Before things got under way at Philly Beer Week's "Opening Tap" Friday evening, you couldn't help but notice one of the early arrivals at the Independence Visitor Center, Sixth and Market.

He had a touch of Robert De Niro about him, and he wasn't wearing the regulation T-shirt or shorts, but a sober suit and the collar of an Episcopal priest.

He also had, if you looked closely, a tidy ponytail, his black hair pulled back neatly, and an open - even extroverted - manner.

He was Father Kirk Berlenbach, 41, and in a manner of speaking, this whole deal was his event: "I'm the permit holder," he volunteered.

Actually, it was more than in a manner of speaking: His church, St. Timothy's Episcopal on Ridge Avenue, across from Roxborough Hospital, was the official sponsor of the festivities - an arrangement cobbled together after the Beer Week folks found out that their nonprofit status wasn't quite the right fit to meet the ever-shifting letter of state Liquor Control Board law.

The church, on the other hand, passed muster, albeit after filling out some daunting paperwork, and holding lengthy sit-downs with the board's State Police enforcement officers.

If it was going to sign the papers, the police said, it couldn't just be a paper tiger; this had to be St. Timothy's own event, not a front for another guy's party.

So it came to pass that it was St. Timothy's Opening Tap. And in the end, after all the bills are paid (for the rousing Irish pipers, for the beer, and the insurance), the church will end up with what looks to be "several thousand dollars" for its church fund and a home-building mission in a poor pocket of Kentucky.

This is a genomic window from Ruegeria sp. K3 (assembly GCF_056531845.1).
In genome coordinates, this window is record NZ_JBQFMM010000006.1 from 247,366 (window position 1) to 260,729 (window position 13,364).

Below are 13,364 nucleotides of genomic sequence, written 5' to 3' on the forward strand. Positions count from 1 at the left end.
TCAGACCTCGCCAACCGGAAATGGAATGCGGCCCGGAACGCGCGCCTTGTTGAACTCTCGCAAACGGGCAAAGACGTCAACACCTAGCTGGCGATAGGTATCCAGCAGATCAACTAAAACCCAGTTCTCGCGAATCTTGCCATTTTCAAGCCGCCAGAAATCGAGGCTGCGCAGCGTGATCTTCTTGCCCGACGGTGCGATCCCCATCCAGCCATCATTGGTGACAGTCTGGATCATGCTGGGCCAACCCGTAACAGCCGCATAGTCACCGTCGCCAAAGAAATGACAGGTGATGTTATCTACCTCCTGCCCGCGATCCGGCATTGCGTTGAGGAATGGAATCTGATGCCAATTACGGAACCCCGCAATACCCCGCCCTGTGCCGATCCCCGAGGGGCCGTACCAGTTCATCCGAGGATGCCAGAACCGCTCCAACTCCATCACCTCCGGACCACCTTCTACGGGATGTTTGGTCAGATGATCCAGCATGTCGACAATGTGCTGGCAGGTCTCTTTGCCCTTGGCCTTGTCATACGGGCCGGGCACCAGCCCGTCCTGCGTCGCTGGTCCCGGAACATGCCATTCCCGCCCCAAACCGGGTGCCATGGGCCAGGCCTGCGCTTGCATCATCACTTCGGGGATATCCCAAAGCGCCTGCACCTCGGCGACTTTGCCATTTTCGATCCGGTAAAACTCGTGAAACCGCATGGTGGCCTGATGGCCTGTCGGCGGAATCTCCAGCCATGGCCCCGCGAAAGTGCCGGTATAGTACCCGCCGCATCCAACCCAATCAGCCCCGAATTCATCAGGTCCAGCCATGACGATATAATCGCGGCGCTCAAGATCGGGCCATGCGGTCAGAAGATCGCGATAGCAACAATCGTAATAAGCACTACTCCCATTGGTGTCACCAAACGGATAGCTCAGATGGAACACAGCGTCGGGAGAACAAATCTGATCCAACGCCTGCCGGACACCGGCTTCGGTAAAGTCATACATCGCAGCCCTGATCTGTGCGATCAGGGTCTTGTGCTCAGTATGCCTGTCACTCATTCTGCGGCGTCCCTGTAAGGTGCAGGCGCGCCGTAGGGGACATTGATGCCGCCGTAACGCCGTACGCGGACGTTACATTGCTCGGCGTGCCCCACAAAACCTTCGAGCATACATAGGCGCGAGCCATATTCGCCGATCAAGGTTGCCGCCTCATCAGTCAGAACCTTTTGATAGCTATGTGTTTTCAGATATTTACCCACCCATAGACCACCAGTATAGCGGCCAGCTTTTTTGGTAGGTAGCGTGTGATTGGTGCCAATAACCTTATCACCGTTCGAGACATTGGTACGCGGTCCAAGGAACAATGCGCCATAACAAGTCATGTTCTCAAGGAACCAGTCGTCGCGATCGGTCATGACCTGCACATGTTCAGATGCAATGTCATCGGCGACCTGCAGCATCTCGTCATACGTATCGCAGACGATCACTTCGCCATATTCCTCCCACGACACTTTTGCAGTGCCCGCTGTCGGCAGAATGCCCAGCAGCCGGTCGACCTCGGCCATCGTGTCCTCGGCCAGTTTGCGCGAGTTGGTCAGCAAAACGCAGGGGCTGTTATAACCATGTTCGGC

It might seem a stretch - a brewers event sponsored by a church. But setting aside the European tradition of monastic brewing (not to mention wine's essential role in religious ritual), there's a more obvious reason that St. Timothy's - itself a historic church - stepped up.

Father Berlenbach is a bit of a beer geek, who had met Beer Week executive director Don Russell, another Roxborough resident, through the local beer scene. And he was also the founder - at a congregant's instigation - of a beer club that meets monthly (when the youth group and other groups aren't) in the church basement.

It's not exactly an oompah-band rathskeller; last week it charted food pairings (apples, cashews, cheese, olives, and chocolate) with samples of beer (Stoudt's lager, Victory's Sunrise Hefeweizen, Tröegs Rugged Brown Ale, Belgium's Chimay Grand Reserve, Rogue Shakespeare Stout): "The chocolate," Berlenbach said, "only went well with the stout. But it was a milk chocolate, so who knows."

The group has heard talks by local beer historian Lew Bryson and reps from breweries. They've been on a field trip to the Philly Craft Beer Festival at the Navy Yard (in a van piloted, of course, by a dry-as-toast designated driver).

It also brews its own a few times a year, the current batch aging in the so-called "Church Basement Brewery," a sixtel of kölsch that will be tapped at the Fourth of July church picnic to go with a roast pig from Tommy Gunns, the Manayunk barbecue joint.

St. Timothy's had its own modest, nonalcoholic table at the Visitor Center. It was handing out leaflets describing the church's mission and outreach (feeding the homeless, advocating for better health care).

But the beer club, said Berlenbach, married and the father of two, is a signal about St. Timothy's openness: "It defies people's expectations; they don't have to check part of what they are at the door."

In that spirit, club members at the Opening Tap were selling T-shirts of their own - a steepled church on the front, and on the back the message: "Serving God's love . . . 12 ounces at a time."